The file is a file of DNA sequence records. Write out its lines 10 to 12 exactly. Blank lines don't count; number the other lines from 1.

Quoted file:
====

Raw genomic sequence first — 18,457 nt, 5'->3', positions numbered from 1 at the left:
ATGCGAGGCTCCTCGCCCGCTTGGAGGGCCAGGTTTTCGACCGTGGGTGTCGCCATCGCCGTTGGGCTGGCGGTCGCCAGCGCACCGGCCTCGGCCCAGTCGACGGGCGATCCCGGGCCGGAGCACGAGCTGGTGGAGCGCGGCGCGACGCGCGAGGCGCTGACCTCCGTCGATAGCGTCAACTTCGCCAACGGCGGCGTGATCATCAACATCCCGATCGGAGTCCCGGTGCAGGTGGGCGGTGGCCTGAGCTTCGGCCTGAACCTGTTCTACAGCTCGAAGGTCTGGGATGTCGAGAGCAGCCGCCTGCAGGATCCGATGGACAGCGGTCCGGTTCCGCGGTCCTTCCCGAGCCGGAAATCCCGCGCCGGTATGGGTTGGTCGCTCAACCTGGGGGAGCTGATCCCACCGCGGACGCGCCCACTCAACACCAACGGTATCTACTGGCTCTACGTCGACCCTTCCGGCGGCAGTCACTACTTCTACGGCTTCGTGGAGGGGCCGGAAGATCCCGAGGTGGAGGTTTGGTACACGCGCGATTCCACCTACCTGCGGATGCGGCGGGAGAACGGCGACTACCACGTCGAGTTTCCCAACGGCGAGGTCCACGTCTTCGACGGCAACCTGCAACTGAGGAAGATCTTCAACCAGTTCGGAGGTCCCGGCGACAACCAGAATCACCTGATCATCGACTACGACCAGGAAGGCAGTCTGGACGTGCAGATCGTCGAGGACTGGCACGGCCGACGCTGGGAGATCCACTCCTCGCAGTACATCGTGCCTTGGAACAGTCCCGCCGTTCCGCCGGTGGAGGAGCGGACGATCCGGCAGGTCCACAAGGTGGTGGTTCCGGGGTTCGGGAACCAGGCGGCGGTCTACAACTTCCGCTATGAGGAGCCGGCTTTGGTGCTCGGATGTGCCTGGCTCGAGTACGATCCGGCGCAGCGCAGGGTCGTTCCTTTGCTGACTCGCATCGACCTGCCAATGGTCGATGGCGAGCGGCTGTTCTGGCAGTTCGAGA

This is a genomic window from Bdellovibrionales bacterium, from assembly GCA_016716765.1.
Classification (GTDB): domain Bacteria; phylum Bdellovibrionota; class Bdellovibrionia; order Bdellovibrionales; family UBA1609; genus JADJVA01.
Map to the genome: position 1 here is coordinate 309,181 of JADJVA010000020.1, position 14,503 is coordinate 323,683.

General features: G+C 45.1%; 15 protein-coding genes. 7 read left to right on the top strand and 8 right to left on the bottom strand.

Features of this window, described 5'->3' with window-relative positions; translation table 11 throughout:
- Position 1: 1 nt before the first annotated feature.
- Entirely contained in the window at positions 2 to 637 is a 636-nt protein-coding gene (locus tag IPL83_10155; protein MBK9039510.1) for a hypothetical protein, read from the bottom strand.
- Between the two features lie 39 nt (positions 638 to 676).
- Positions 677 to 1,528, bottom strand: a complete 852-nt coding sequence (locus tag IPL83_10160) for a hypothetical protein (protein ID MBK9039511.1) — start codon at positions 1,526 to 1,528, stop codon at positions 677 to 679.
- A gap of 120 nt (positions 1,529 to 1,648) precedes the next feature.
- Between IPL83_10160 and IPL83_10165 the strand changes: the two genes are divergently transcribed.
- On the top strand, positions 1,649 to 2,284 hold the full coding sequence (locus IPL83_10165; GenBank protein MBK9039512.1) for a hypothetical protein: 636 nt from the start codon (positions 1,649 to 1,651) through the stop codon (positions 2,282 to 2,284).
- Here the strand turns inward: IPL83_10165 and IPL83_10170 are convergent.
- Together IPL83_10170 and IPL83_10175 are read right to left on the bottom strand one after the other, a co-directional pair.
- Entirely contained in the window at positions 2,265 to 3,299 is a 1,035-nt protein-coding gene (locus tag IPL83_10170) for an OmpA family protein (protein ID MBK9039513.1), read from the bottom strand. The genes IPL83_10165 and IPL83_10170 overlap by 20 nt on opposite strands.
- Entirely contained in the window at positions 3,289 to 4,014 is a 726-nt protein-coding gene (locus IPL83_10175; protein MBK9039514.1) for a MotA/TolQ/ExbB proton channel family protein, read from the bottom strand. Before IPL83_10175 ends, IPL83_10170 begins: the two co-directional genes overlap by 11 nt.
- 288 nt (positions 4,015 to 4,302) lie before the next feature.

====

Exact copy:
- Between the two features lie 39 nt (positions 638 to 676).
- Positions 677 to 1,528, bottom strand: a complete 852-nt coding sequence (locus tag IPL83_10160) for a hypothetical protein (protein ID MBK9039511.1) — start codon at positions 1,526 to 1,528, stop codon at positions 677 to 679.
- A gap of 120 nt (positions 1,529 to 1,648) precedes the next feature.